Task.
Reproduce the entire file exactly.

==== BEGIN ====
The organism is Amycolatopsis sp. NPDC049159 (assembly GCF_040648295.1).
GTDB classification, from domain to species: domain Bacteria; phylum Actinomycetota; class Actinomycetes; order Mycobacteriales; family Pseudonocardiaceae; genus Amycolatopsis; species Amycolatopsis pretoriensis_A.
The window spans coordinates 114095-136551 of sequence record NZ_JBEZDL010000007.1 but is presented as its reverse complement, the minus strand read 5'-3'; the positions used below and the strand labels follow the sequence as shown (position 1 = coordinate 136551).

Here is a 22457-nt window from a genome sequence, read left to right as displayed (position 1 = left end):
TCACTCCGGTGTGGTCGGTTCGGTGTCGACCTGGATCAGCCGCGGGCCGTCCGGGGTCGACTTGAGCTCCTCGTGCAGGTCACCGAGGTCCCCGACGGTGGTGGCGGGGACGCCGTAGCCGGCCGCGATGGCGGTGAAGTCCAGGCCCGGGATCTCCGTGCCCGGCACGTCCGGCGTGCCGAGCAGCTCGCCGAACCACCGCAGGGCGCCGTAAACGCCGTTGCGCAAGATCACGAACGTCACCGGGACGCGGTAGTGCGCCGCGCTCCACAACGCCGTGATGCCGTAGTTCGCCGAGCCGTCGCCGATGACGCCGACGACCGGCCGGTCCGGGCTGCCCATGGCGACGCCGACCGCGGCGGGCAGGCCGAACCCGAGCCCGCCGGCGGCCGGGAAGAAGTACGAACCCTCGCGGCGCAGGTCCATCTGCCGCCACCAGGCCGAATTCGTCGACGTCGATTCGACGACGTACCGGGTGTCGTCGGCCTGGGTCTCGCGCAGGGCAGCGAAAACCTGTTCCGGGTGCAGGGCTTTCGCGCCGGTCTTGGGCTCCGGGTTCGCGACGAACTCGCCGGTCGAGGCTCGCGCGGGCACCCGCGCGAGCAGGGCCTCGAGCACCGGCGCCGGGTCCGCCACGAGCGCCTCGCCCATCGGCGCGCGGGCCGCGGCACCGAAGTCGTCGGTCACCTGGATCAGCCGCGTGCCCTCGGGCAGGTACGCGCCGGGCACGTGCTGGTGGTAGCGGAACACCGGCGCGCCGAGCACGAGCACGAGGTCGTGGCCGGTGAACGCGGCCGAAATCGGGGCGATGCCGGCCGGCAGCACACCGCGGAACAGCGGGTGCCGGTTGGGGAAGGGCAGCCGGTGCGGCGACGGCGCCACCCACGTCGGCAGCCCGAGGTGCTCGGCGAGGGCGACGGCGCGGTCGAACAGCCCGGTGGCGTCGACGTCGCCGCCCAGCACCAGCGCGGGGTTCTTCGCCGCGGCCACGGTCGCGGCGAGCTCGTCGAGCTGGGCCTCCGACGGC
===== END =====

The organism is Amycolatopsis sp. NPDC049159 (assembly GCF_040648295.1).
GTDB classification, from domain to species: domain Bacteria; phylum Actinomycetota; class Actinomycetes; order Mycobacteriales; family Pseudonocardiaceae; genus Amycolatopsis; species Amycolatopsis pretoriensis_A.
The window spans coordinates 114095-136551 of sequence record NZ_JBEZDL010000007.1 but is presented as its reverse complement, the minus strand read 5'-3'; the positions used below and the strand labels follow the sequence as shown (position 1 = coordinate 136551).

Here is a 22457-nt window from a genome sequence, read left to right as displayed (position 1 = left end):
TCACTCCGGTGTGGTCGGTTCGGTGTCGACCTGGATCAGCCGCGGGCCGTCCGGGGTCGACTTGAGCTCCTCGTGCAGGTCACCGAGGTCCCCGACGGTGGTGGCGGGGACGCCGTAGCCGGCCGCGATGGCGGTGAAGTCCAGGCCCGGGATCTCCGTGCCCGGCACGTCCGGCGTGCCGAGCAGCTCGCCGAACCACCGCAGGGCGCCGTAAACGCCGTTGCGCAAGATCACGAACGTCACCGGGACGCGGTAGTGCGCCGCGCTCCACAACGCCGTGATGCCGTAGTTCGCCGAGCCGTCGCCGATGACGCCGACGACCGGCCGGTCCGGGCTGCCCATGGCGACGCCGACCGCGGCGGGCAGGCCGAACCCGAGCCCGCCGGCGGCCGGGAAGAAGTACGAACCCTCGCGGCGCAGGTCCATCTGCCGCCACCAGGCCGAATTCGTCGACGTCGATTCGACGACGTACCGGGTGTCGTCGGCCTGGGTCTCGCGCAGGGCAGCGAAAACCTGTTCCGGGTGCAGGGCTTTCGCGCCGGTCTTGGGCTCCGGGTTCGCGACGAACTCGCCGGTCGAGGCTCGCGCGGGCACCCGCGCGAGCAGGGCCTCGAGCACCGGCGCCGGGTCCGCCACGAGCGCCTCGCCCATCGGCGCGCGGGCCGCGGCACCGAAGTCGTCGGTCACCTGGATCAGCCGCGTGCCCTCGGGCAGGTACGCGCCGGGCACGTGCTGGTGGTAGCGGAACACCGGCGCGCCGAGCACGAGCACGAGGTCGTGGCCGGTGAACGCGGCCGAAATCGGGGCGATGCCGGCCGGCAGCACACCGCGGAACAGCGGGTGCCGGTTGGGGAAGGGCAGCCGGTGCGGCGACGGCGCCACCCACGTCGGCAGCCCGAGGTGCTCGGCGAGGGCGACGGCGCGGTCGAACAGCCCGGTGGCGTCGACGTCGCCGCCCAGCACCAGCGCGGGGTTCTTCGCCGCGGCCACGGTCGCGGCGAGCTCGTCGAGCTGGGCCTCCGACGGC